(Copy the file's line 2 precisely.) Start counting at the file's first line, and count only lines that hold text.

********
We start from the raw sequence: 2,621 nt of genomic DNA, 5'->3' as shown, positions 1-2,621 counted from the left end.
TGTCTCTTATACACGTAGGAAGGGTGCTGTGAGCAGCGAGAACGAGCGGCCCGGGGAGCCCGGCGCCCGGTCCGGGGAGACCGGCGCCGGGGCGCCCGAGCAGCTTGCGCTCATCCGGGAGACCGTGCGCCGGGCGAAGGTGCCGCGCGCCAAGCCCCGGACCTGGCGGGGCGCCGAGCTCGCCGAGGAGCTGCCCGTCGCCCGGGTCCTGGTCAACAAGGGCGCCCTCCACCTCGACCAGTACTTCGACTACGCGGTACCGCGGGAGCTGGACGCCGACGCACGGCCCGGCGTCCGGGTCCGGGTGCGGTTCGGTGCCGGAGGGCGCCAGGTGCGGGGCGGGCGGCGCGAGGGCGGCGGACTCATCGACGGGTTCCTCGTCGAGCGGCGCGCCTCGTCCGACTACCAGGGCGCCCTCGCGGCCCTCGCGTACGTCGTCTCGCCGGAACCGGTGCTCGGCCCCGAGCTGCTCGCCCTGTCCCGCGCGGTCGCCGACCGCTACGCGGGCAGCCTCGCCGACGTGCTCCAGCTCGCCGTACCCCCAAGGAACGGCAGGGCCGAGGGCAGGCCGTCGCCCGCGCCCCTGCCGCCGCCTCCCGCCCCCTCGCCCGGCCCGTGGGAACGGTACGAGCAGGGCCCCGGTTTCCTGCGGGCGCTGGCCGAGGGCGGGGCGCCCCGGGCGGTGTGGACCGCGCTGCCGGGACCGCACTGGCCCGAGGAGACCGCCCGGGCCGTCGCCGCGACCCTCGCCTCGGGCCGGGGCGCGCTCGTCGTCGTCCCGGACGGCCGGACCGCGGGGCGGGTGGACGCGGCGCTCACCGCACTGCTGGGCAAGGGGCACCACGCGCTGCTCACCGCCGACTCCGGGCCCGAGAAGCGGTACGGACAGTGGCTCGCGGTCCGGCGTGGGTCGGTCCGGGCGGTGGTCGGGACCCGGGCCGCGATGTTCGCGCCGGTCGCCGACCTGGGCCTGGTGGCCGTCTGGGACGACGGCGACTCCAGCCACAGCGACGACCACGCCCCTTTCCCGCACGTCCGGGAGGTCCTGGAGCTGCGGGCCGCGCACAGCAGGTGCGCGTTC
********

TGTCTCTTATACACGTAGGAAGGGTGCTGTGAGCAGCGAGAACGAGCGGCCCGGGGAGCCCGGCGCCCGGTCCGGGGAGACCGGCGCCGGGGCGCCCGAGCAGCTTGCGCTCATCCGGGAGACCGTGCGCCGGGCGAAGGTGCCGCGCGCCAAGCCCCGGACCTGGCGGGGCGCCGAGCTCGCCGAGGAGCTGCCCGTCGCCCGGGTCCTGGTCAACAAGGGCGCCCTCCACCTCGACCAGTACTTCGACTACGCGGTACCGCGGGAGCTGGACGCCGACGCACGGCCCGGCGTCCGGGTCCGGGTGCGGTTCGGTGCCGGAGGGCGCCAGGTGCGGGGCGGGCGGCGCGAGGGCGGCGGACTCATCGACGGGTTCCTCGTCGAGCGGCGCGCCTCGTCCGACTACCAGGGCGCCCTCGCGGCCCTCGCGTACGTCGTCTCGCCGGAACCGGTGCTCGGCCCCGAGCTGCTCGCCCTGTCCCGCGCGGTCGCCGACCGCTACGCGGGCAGCCTCGCCGACGTGCTCCAGCTCGCCGTACCCCCAAGGAACGGCAGGGCCGAGGGCAGGCCGTCGCCCGCGCCCCTGCCGCCGCCTCCCGCCCCCTCGCCCGGCCCGTGGGAACGGTACGAGCAGGGCCCCGGTTTCCTGCGGGCGCTGGCCGAGGGCGGGGCGCCCCGGGCGGTGTGGACCGCGCTGCCGGGACCGCACTGGCCCGAGGAGACCGCCCGGGCCGTCGCCGCGACCCTCGCCTCGGGCCGGGGCGCGCTCGTCGTCGTCCCGGACGGCCGGACCGCGGGGCGGGTGGACGCGGCGCTCACCGCACTGCTGGGCAAGGGGCACCACGCGCTGCTCACCGCCGACTCCGGGCCCGAGAAGCGGTACGGACAGTGGCTCGCGGTCCGGCGTGGGTCGGTCCGGGCGGTGGTCGGGACCCGGGCCGCGATGTTCGCGCCGGTCGCCGACCTGGGCCTGGTGGCCGTCTGGGACGACGGCGACTCCAGCCACAGCGACGACCACGCCCCTTTCCCGCACGTCCGGGAGGTCCTGGAGCTGCGGGCCGCGCACAGCAGGTGCGCGTTC